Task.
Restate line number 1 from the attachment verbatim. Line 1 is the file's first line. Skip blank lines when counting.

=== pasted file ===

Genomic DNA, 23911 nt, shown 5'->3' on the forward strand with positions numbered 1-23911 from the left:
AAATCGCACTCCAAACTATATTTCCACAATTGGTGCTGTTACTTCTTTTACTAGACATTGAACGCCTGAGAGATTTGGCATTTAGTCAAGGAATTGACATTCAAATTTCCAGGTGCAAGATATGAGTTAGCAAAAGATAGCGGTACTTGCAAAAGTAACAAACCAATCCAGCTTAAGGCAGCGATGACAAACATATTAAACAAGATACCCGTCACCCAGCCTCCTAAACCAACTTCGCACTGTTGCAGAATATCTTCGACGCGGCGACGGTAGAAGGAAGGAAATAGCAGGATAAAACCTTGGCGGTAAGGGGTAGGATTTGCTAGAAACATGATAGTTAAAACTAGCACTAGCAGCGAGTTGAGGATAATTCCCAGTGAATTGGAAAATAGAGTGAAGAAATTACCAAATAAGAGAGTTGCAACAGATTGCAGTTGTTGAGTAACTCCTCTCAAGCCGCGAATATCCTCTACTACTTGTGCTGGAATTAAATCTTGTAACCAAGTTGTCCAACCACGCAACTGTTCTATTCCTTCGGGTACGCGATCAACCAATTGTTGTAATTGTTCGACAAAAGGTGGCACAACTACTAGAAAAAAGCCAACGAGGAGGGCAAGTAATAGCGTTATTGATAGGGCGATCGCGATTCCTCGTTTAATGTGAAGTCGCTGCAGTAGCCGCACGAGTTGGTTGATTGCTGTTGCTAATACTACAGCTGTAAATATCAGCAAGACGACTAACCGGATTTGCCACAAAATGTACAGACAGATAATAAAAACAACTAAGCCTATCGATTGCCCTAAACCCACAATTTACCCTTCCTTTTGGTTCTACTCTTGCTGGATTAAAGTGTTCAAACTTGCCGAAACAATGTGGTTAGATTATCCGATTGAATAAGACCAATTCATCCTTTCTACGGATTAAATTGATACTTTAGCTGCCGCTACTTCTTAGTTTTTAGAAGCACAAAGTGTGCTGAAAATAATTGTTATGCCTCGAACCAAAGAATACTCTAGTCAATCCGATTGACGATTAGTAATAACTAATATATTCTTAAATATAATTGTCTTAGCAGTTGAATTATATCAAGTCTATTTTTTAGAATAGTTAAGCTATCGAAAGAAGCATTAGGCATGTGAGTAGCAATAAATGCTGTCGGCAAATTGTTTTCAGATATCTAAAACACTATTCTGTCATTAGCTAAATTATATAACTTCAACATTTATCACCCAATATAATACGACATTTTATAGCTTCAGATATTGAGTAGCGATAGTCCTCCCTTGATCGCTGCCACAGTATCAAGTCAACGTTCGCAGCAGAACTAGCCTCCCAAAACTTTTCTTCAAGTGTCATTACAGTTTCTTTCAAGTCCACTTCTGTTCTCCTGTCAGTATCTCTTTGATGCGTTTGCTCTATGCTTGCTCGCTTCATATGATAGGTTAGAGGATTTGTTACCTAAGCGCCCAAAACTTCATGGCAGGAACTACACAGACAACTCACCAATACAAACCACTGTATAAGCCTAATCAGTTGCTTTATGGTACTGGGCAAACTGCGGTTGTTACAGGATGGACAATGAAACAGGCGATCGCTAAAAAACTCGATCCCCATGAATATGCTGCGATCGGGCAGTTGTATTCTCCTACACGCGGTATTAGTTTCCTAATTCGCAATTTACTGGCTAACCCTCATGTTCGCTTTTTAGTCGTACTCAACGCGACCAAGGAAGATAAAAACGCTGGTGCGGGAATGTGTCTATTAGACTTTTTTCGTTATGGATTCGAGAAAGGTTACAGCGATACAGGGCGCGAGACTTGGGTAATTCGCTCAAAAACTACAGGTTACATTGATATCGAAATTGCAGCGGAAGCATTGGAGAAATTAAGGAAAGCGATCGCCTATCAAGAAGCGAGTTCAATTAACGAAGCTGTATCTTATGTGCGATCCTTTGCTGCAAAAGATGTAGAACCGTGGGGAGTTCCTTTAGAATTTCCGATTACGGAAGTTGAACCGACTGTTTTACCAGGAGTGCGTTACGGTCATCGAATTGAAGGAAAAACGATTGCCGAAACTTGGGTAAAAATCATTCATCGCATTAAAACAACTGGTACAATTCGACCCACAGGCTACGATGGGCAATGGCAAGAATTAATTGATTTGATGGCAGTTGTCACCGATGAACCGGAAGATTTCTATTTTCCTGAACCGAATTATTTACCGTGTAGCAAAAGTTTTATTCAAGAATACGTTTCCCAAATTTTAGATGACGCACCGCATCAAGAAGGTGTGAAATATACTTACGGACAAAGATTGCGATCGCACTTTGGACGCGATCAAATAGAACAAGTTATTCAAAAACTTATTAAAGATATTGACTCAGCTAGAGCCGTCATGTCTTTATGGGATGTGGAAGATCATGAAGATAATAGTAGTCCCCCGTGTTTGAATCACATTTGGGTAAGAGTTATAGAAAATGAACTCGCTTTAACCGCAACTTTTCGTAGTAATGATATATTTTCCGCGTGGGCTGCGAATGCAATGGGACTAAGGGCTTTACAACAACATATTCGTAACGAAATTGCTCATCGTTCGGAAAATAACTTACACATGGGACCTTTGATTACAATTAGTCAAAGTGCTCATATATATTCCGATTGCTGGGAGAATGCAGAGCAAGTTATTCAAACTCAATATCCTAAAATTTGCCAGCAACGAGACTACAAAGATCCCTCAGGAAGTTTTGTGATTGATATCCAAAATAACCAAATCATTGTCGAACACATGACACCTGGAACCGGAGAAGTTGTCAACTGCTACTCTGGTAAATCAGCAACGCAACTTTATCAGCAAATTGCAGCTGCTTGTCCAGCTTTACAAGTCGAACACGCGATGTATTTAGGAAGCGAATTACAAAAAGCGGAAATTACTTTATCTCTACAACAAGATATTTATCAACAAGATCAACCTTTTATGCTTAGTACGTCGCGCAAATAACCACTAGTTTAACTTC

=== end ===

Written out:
Genomic DNA, 23911 nt, shown 5'->3' on the forward strand with positions numbered 1-23911 from the left: